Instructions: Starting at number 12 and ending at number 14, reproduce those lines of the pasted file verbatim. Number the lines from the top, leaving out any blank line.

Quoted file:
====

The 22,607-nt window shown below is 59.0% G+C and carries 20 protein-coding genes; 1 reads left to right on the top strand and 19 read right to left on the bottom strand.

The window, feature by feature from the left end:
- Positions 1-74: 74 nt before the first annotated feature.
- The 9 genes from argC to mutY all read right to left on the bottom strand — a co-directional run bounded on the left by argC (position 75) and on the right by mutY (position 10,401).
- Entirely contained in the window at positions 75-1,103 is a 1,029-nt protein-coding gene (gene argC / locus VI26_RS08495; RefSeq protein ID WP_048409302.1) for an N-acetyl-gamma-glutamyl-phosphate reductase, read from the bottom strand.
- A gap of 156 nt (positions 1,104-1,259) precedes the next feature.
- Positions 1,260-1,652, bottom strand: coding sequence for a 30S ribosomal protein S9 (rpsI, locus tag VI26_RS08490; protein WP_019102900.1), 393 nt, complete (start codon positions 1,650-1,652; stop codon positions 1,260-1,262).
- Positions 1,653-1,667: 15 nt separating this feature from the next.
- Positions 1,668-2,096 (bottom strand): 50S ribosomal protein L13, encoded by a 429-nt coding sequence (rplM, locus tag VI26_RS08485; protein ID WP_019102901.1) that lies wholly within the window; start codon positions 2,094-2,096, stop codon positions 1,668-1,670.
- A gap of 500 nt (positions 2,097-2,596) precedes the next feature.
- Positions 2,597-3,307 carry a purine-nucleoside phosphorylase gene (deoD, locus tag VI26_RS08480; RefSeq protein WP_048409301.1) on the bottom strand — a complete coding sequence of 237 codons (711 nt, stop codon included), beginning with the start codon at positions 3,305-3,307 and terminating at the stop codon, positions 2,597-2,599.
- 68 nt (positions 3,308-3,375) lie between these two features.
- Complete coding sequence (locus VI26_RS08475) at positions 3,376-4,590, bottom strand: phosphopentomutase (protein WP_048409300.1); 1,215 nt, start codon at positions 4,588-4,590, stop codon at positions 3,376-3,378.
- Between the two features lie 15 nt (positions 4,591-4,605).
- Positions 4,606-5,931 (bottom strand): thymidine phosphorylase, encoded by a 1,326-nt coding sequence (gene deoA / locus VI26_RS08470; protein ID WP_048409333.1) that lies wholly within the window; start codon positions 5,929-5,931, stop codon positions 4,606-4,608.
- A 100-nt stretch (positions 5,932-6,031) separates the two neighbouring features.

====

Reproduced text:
- 68 nt (positions 3,308-3,375) lie between these two features.
- Complete coding sequence (locus VI26_RS08475) at positions 3,376-4,590, bottom strand: phosphopentomutase (protein WP_048409300.1); 1,215 nt, start codon at positions 4,588-4,590, stop codon at positions 3,376-3,378.
- Between the two features lie 15 nt (positions 4,591-4,605).